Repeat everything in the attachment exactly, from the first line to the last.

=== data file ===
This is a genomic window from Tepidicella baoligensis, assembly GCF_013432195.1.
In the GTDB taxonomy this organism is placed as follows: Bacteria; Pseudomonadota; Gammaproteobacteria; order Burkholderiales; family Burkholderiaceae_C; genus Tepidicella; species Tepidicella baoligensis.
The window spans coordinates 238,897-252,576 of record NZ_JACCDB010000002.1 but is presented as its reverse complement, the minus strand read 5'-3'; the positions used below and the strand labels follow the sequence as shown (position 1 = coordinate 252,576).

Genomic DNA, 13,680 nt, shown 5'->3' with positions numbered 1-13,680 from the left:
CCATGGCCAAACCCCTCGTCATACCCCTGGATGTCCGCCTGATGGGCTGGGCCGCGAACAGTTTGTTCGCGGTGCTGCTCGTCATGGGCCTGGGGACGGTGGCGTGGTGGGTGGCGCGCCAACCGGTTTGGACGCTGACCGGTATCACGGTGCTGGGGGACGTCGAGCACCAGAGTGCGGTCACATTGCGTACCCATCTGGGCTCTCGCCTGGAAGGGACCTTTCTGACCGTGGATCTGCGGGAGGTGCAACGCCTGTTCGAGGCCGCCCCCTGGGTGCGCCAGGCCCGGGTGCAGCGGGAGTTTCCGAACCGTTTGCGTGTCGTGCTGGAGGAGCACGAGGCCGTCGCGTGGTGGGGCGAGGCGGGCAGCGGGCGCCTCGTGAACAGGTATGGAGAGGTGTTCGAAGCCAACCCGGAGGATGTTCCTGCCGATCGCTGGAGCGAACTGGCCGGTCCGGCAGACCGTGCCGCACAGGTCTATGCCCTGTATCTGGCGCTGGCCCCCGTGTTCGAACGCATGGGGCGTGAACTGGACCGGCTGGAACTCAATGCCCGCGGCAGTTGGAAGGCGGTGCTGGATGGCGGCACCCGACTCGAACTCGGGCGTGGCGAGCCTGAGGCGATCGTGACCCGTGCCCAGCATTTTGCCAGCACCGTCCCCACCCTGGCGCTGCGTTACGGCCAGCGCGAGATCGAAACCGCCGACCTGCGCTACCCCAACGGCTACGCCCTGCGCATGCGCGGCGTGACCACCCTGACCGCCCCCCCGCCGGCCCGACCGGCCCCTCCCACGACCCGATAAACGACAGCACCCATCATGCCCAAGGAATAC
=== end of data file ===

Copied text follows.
This is a genomic window from Tepidicella baoligensis, assembly GCF_013432195.1.
In the GTDB taxonomy this organism is placed as follows: Bacteria; Pseudomonadota; Gammaproteobacteria; order Burkholderiales; family Burkholderiaceae_C; genus Tepidicella; species Tepidicella baoligensis.
The window spans coordinates 238,897-252,576 of record NZ_JACCDB010000002.1 but is presented as its reverse complement, the minus strand read 5'-3'; the positions used below and the strand labels follow the sequence as shown (position 1 = coordinate 252,576).

Genomic DNA, 13,680 nt, shown 5'->3' with positions numbered 1-13,680 from the left:
CCATGGCCAAACCCCTCGTCATACCCCTGGATGTCCGCCTGATGGGCTGGGCCGCGAACAGTTTGTTCGCGGTGCTGCTCGTCATGGGCCTGGGGACGGTGGCGTGGTGGGTGGCGCGCCAACCGGTTTGGACGCTGACCGGTATCACGGTGCTGGGGGACGTCGAGCACCAGAGTGCGGTCACATTGCGTACCCATCTGGGCTCTCGCCTGGAAGGGACCTTTCTGACCGTGGATCTGCGGGAGGTGCAACGCCTGTTCGAGGCCGCCCCCTGGGTGCGCCAGGCCCGGGTGCAGCGGGAGTTTCCGAACCGTTTGCGTGTCGTGCTGGAGGAGCACGAGGCCGTCGCGTGGTGGGGCGAGGCGGGCAGCGGGCGCCTCGTGAACAGGTATGGAGAGGTGTTCGAAGCCAACCCGGAGGATGTTCCTGCCGATCGCTGGAGCGAACTGGCCGGTCCGGCAGACCGTGCCGCACAGGTCTATGCCCTGTATCTGGCGCTGGCCCCCGTGTTCGAACGCATGGGGCGTGAACTGGACCGGCTGGAACTCAATGCCCGCGGCAGTTGGAAGGCGGTGCTGGATGGCGGCACCCGACTCGAACTCGGGCGTGGCGAGCCTGAGGCGATCGTGACCCGTGCCCAGCATTTTGCCAGCACCGTCCCCACCCTGGCGCTGCGTTACGGCCAGCGCGAGATCGAAACCGCCGACCTGCGCTACCCCAACGGCTACGCCCTGCGCATGCGCGGCGTGACCACCCTGACCGCCCCCCCGCCGGCCCGACCGGCCCCTCCCACGACCCGATAAACGACAGCACCCATCATGCCCAAGGAATAC